Stamp Duty is paid by a purchaser on the conveyance documents that transfer ownership of a property. Stamp Duty applies to both residential and commercial property. The amount of stamp duty depends on the price paid (or market value where the price paid is less than market value) for the property
The most common charge to stamp duty that affects individuals is the stamp duty on the purchase of houses and apartments. The current rates of duty applicable are 1% on the value of the property up to €1,000,000.00 and 2% of the value of the property in excess of €1,000,000.00
Commercial property includes but is not limited to; sites, offices, factories, shops, other business premises and public houses.
The current rate of stamp duty applicable to a transfer of commercial property is 7.5%
Site Purchase With Agreement To Build
Where an individual purchasers a site as part of an arrangement or agreement to construct a house or apartment on that site then stamp duty will be charged at 1% of the aggregate site and building costs.
A lease is chargeable to stamp duty on both the premium (cost for the grant of the lease) and the rent payable under the lease.
The rate chargeable on the premium is similar to the rate for transfers of residential or commercial property, either 1% or 2%, depending on the nature of the transaction.
The rate chargeable on the rent is as follows:
I.Lease for a term not exceeding 35 years or for any indefinite term is 1% of the average annual rent.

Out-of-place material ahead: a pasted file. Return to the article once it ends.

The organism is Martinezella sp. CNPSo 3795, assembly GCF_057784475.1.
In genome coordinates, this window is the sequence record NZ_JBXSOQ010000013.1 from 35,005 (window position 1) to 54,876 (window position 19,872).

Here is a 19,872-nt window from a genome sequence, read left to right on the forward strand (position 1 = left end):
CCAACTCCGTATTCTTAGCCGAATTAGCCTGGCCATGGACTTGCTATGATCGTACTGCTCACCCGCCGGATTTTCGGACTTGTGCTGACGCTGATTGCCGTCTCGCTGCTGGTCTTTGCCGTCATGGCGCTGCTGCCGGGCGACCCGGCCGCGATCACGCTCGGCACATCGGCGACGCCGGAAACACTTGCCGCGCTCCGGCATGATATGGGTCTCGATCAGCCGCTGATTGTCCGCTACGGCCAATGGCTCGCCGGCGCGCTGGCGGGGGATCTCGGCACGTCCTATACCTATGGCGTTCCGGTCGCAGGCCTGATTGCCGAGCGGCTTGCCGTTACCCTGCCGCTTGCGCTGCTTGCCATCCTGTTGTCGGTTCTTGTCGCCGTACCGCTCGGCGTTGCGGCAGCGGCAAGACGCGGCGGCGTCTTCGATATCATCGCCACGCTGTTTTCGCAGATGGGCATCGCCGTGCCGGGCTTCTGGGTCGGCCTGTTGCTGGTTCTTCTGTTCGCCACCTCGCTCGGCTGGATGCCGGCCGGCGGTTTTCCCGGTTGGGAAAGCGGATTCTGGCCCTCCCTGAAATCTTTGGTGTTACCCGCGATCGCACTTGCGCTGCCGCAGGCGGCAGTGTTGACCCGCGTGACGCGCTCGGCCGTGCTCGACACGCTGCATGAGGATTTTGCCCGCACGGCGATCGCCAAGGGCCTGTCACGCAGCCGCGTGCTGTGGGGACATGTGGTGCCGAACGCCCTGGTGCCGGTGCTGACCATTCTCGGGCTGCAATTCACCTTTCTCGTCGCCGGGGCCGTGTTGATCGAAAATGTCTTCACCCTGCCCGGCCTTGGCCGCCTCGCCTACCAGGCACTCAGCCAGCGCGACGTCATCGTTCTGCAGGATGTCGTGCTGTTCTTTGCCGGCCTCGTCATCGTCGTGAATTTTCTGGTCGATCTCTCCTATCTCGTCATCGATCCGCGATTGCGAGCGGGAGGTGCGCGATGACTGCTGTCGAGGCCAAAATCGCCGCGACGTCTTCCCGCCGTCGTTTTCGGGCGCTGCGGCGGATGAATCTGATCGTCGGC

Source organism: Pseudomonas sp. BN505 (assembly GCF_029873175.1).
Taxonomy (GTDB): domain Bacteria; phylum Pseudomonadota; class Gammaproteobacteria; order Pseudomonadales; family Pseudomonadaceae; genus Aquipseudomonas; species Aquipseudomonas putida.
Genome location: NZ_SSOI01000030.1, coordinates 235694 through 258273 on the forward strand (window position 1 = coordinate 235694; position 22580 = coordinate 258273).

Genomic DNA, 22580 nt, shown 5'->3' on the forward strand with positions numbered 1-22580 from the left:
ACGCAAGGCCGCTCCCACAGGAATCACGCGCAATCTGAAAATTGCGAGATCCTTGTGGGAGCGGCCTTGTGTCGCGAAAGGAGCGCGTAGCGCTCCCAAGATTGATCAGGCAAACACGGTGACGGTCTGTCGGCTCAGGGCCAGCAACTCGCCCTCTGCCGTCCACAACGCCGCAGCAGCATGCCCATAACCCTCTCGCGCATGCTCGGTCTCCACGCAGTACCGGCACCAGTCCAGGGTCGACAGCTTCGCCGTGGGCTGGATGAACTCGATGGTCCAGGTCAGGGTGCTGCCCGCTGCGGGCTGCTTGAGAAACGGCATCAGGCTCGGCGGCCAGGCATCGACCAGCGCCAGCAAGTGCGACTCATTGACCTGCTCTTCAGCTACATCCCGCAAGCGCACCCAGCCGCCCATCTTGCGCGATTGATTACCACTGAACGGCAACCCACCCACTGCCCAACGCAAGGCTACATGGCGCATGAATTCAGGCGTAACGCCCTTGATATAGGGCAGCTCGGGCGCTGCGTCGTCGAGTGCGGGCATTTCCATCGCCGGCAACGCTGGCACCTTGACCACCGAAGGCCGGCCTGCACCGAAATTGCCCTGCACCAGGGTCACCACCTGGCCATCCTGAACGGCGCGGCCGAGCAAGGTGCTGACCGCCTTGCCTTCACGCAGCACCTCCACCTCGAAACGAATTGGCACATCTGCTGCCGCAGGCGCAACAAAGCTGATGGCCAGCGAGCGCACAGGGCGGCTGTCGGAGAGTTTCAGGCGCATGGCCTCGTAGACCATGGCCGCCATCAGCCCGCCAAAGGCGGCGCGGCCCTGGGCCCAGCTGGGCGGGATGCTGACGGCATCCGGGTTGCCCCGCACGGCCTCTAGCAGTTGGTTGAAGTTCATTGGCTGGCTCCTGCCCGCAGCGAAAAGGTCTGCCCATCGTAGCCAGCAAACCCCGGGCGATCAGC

II.Lease for a term exceeding 35 years but not exceeding 100 years is 6% of the average annual rent.
II.Lease for a term exceeding 100 years is 12% of the average annual rent.
IV.A lease for a house or apartment for a term not exceeding 35 years or for any indefinite term and where the rent does not exceed €30,000 per annum is exempt from stamp duty.
Exemptions From Stamp Duty
The following transactions are exempt from stamp duty:-
I. All transfers and/or leases of property between spouses and civil partners (unless the transfer is a subsale – a sale carried out within the framework of a larger sale)
II. Property transferred between former spouses/civil partners under a court order following a divorce or dissolution of a civil partnership.
III. Property transferred by a cohabitant to his or her cohabitant on or after the 1st January 2011 under a Property Adjustment Order.
Capital Gains Tax
Capital Gains Tax is a tax charged on the capital gain (profit) made on the disposal of an asset by a chargeable person to include land, buildings and company shares on or after the 6th April 1974. As it is a tax on disposals gifts also come within this scope including voluntary transfers. The vendor should consult with the Revenue to ascertain the current rate of tax.
The following are a list of exemptions from Capital Gains Tax:
- Gains on the disposal of property owned by you (house or apartment) which was occupied by you or by a dependent relative as a sole or main residence. Restrictions may apply where the property was not fully occupied as a main residence throughout the period of ownership or where the sale price reflects development value.
- Gains from betting, lotteries, sweepstakes, bonuses payable under the National Instalments Savings Scheme and Prize Bond winnings.
- Gains on Government Loans and Debenture issued by certain Semi-state bodies.
- Gains on disposal of wasting chattels that is movable goods, for example, animals and private motor cars.
- Gains on life assurance policies (unless purchased from another person or taken out with certain foreign insurers on or after 20 May 1993).
- Gains made by individuals on tangible moveable property worth €2,540 or less at the time of disposal.